The EU Needs a Brexit Endgame
Despite having her negotiated EU withdrawal deal soundly rejected in the House of Commons this month, British Prime Minister Theresa May is still in charge of the Brexit process. To avert a disastrous "no-deal" scenario, the bloc's leaders must continue to work with May on a compromise solution, whether it likes it or not.
PARIS – After 31 months of the United Kingdom and the European Union arguing over Brexit, the truth is that neither side knows what it wants.
This sad reality is most obvious in the case of the UK, whose ruling Conservative Party has consistently been at war with itself over the actual meaning of the June 2016 Brexit referendum. After a series of strategic mishaps and tactical blunders by Prime Minister Theresa May, the Tory infighting came to a head in mid-January, when Parliament voted down her negotiated exit agreement. It made clear that May lacks support within her own party for a realistic compromise with the EU.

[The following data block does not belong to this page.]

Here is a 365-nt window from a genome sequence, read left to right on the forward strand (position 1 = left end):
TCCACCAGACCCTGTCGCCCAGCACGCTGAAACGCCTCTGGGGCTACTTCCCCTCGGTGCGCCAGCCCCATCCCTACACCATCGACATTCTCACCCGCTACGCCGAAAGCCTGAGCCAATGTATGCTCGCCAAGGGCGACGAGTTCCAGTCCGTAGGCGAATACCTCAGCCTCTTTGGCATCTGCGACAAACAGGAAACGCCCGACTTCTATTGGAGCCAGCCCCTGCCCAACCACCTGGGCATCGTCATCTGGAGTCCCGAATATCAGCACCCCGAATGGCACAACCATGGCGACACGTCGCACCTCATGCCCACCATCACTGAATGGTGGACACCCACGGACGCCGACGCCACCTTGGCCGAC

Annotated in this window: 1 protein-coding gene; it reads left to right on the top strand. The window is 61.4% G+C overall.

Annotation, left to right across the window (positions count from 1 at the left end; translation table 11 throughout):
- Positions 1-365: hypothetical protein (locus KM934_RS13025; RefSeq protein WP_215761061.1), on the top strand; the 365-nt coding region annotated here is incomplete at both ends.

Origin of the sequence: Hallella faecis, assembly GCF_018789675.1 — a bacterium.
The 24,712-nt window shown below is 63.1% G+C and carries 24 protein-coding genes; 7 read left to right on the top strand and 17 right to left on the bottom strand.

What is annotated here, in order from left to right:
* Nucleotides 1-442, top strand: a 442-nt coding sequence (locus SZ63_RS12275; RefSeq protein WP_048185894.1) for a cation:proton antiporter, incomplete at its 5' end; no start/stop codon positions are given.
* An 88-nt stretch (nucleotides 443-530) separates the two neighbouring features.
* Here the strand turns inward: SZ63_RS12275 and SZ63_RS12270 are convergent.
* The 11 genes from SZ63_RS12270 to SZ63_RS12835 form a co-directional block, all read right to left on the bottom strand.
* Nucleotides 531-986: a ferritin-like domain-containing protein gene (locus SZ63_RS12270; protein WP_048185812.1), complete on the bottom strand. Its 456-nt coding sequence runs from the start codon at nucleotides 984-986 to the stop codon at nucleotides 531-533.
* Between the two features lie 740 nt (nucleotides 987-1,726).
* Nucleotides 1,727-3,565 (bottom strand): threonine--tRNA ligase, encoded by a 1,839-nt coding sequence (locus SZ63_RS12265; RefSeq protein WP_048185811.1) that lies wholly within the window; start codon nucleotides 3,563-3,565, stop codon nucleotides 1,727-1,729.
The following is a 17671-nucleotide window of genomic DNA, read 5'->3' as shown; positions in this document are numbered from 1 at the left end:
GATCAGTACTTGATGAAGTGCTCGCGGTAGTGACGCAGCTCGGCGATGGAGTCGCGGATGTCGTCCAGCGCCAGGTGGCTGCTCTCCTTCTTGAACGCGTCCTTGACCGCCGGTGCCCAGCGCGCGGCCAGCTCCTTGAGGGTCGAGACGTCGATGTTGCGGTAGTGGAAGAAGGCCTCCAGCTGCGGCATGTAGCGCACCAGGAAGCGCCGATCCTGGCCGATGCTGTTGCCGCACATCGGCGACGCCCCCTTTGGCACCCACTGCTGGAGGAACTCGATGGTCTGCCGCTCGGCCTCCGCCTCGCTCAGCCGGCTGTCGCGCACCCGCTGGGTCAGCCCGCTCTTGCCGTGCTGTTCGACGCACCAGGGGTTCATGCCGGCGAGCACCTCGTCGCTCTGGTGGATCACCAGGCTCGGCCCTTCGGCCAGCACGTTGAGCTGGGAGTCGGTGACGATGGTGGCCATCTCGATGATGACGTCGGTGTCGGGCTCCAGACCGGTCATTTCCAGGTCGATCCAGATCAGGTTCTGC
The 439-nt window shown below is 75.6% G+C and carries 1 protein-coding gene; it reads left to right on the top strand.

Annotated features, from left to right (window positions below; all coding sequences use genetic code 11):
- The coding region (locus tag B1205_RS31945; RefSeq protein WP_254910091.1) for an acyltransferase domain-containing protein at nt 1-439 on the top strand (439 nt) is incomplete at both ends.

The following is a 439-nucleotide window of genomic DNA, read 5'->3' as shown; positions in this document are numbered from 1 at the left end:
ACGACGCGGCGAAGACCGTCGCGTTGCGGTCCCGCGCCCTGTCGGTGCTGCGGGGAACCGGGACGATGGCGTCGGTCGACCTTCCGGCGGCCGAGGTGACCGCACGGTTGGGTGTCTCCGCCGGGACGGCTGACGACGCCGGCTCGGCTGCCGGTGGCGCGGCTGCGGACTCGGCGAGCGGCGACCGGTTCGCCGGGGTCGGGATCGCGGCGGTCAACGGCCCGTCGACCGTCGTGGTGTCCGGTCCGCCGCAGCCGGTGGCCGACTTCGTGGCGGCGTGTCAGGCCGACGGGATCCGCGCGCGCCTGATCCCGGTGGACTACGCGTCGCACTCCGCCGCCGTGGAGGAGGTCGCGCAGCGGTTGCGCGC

At the same time, a majority of MPs and British voters oppose the “no-deal” exit advocated by hardline Tory Euroskeptics. That scenario would put the UK in breach of legally binding international commitments, jeopardize the 1998 agreement that ended violent sectarian conflict in Northern Ireland, and result in immediate economic costs and job losses. At a time when US President Donald Trump is hastening the demise of the post-war global order, it is frankly stunning that Brexiteers still believe in the fantasy of a thriving, free-trading Global Britain. And yet here we are.
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